After making a name for himself on Fight Island, Khamzat Chimaev proved he was the real deal in his first fight in Las Vegas – and UFC President Dana White could be his biggest fan.
At UFC Vegas 11 this past Saturday, Chimaev extended the incredible start to his octagon career, winning his third fight in 66 days in spectacular fashion. The Swedish-Russian fighter needed just 17 seconds to score a one-punch KO against middleweight veteran Gerald Meerschaert at UFC Vegas 11 on Saturday, which sent his already speeding hype train into overdrive.
At the post-event presser, White effusively praised the undefeated prospect.
“The guy is special,” White said. “I’ve been in this game my whole life, I’ve never seen anything like him. He’s special, he’s different. He wants to fight again, so I’ve never been in a position where I’m like, ‘Who’s next? How do we get him a fight? How do we get him over here? How do we do this? How do we do that?’ It’s fun and I like it.
“I think when you’re a fight fan, a guy like this is the type of guy that you love to watch and follow and hate and whatever it might be. This guy is one of the most special fighters I’ve ever seen, if not the most special guy that I’ve ever come across. And he kept telling me leading up to this fight, ‘You think I’m a wrestler. Wait until you see my hands.’ Holy s*it, he wasn’t lying.”
Despite Chimaev (9-0) answering a lot of questions as to how legitimate of a prospect he is, his quick finish of Meerschaert actually left White with a lot of questions. How soon can he fight again? Is it too early to place him against a ranked opponent? And what weight class is he even competing at?
In July, Chimaev stole the show on Fight Island with two wins in 10 days. First, he submitted John Phillips in a middleweight bout and then followed that with a first-round TKO of Rhys McKee at welterweight. With his third UFC win, White was at a loss to describe his potential.
“What’s crazy is when you talk about his win tonight and what he did and how impressive he was, he knocked out a guy who’s 185 pounds, a real guy, with one punch,” White said. “[Chimaev’s] a 170-pounder. I’m telling you the guy is like nothing I’ve ever seen before. Never seen anything like this in my life. Special.”
It’s not just the method by which Chimaev is winning, it’s the absurd schedule that the 26-year-old is trying to lay out for himself. Heading into this week, the plan was for Chimaev to fight Meerschaert and then compete again in November against two-time UFC title contender Demian Maia in Las Vegas.
Now, White is wondering if Chimaev will sneak in another fight before then, possibly during the UFC’s upcoming return to Fight Island. It’s a dilemma White is happy to have.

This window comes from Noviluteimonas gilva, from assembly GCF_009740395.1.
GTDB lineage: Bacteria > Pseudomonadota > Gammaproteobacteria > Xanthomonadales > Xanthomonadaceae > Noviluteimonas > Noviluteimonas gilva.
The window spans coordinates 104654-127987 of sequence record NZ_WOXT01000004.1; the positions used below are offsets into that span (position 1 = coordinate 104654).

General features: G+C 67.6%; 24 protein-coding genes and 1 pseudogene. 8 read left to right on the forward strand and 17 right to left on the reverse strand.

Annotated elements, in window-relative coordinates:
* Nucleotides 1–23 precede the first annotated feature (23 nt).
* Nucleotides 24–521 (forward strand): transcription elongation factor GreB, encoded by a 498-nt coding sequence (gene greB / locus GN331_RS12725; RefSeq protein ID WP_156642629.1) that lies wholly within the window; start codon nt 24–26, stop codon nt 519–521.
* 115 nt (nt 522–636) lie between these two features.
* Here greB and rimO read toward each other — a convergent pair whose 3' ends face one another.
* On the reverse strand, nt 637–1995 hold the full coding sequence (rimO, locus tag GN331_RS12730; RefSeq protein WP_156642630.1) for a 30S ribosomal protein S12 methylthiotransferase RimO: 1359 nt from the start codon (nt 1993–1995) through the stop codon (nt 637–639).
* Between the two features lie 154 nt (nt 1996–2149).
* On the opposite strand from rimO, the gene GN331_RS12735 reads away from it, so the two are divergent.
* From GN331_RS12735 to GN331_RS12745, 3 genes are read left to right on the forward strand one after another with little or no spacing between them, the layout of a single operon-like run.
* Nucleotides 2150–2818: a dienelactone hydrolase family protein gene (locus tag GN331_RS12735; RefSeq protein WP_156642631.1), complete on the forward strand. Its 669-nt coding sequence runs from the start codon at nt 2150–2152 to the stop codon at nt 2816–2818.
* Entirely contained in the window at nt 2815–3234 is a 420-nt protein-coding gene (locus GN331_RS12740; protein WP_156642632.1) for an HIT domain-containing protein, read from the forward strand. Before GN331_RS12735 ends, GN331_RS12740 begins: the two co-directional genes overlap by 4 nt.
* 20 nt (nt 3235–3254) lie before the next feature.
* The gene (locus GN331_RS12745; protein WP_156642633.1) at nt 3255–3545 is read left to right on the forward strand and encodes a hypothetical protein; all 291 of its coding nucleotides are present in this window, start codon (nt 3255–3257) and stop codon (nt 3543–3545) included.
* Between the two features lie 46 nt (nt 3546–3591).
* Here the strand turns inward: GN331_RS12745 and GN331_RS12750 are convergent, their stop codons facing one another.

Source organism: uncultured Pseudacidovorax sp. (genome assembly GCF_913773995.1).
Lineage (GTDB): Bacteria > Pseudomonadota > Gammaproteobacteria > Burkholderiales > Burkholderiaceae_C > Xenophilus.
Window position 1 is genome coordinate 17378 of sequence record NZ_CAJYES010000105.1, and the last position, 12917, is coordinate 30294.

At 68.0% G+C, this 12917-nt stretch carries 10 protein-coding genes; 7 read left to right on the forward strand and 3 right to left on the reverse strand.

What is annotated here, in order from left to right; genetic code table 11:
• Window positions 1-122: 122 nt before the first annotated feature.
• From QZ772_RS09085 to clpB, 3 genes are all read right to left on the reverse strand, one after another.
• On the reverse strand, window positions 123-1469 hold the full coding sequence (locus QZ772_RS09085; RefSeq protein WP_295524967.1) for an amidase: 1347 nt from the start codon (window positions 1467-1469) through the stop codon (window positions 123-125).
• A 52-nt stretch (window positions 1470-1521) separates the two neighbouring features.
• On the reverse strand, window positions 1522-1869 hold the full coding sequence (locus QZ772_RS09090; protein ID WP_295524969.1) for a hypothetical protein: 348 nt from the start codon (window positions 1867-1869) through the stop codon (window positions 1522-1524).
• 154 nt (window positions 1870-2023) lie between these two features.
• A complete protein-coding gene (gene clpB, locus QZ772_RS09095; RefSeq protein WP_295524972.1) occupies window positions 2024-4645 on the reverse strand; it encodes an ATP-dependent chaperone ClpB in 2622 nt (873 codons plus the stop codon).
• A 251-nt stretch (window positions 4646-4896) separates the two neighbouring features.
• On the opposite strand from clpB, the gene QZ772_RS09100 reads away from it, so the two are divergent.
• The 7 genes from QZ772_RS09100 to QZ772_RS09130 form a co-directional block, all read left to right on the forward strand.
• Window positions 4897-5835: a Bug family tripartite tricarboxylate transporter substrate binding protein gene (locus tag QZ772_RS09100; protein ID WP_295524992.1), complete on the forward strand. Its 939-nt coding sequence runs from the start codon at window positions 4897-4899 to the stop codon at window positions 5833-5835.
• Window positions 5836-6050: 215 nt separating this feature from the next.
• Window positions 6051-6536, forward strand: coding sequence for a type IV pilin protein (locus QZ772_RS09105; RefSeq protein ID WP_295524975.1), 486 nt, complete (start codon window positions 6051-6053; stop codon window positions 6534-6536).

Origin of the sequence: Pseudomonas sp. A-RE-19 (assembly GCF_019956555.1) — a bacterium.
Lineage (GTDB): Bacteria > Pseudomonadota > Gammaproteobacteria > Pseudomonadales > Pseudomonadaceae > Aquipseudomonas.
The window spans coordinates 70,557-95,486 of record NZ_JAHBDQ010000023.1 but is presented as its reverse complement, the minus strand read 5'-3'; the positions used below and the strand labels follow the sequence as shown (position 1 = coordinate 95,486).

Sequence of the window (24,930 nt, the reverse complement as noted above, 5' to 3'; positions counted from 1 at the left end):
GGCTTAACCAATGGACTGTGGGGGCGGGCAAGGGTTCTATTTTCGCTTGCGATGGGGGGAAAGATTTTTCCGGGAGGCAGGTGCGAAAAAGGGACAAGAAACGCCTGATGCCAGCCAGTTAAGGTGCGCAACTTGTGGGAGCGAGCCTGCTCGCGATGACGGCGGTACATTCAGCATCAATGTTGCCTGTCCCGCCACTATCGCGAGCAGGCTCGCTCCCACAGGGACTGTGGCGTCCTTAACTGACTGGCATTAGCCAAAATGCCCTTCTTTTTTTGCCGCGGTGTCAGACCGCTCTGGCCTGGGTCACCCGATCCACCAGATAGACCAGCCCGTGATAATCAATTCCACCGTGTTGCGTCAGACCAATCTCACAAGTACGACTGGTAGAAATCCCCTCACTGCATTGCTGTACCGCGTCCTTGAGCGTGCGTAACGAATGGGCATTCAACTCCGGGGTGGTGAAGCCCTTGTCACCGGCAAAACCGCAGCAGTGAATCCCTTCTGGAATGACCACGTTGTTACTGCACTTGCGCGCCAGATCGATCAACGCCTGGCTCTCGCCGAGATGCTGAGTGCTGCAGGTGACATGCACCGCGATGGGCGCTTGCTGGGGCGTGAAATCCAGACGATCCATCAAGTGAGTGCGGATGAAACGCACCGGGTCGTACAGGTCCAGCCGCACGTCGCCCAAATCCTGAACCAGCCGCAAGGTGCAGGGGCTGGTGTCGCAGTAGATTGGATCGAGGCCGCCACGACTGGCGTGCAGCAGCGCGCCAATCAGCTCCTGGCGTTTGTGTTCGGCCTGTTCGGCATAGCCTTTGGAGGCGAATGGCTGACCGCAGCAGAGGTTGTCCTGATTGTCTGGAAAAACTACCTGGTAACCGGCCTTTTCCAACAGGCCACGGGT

“All the fights that I’ve had, you’ve had guys that will be like, ‘Yeah, I want to turn around fast. Let me see how I feel tomorrow. Let me talk to my team. Let me do this, let me do that,’ White said. “This guy’s like, ‘I want to fight again here on Fight Island.’ I’m like, ‘Really? So you want to fight again while we’re here?’ And he’s like, ‘Yeah.’
“So I turned him around. I called everybody and said I’m gonna do it. We’re gonna turn this kid around. We turned him around and he fights again and he does it again. It’s like, ‘Now I want to come to Vegas and I want to fight in Vegas.’ I’ve never experienced that with anybody ever. Not even close, not even remotely close. Listen, it’s one thing to say I want to turn around, but not like this.”
White added “the chances are good” the promotion again brings Chimaev to Fight Island, if only because the fighter is chomping at the bit to compete. According to White, Chimaev has barely had time to properly train since joining the UFC, and at one point, White saw him working out in a parking lot.
When the possibility was raised of Chimaev being thrown to the wolves at the top of the rankings, White pumped the brakes on that talk. But he couldn’t help but speculate on the young fighter’s potential greatness.
“Listen, everybody thought the hype train was over tonight,” White said. “We’re gonna throw him in with a top-five guy? Very, very few people get into the UFC. Very few people break into the top-15. Almost nobody breaks into the top-five and literally very, very few people become world champions. To take a guy that fast and just throw him into the top-five, maybe he could do it. But you definitely don’t do that.”
“I think this guy has the potential to do anything,” he added. “We’ll see how this all plays out over the next year. Look at what he’s accomplished in f*cking 66 days. Imagine what he’ll accomplish in nine months.”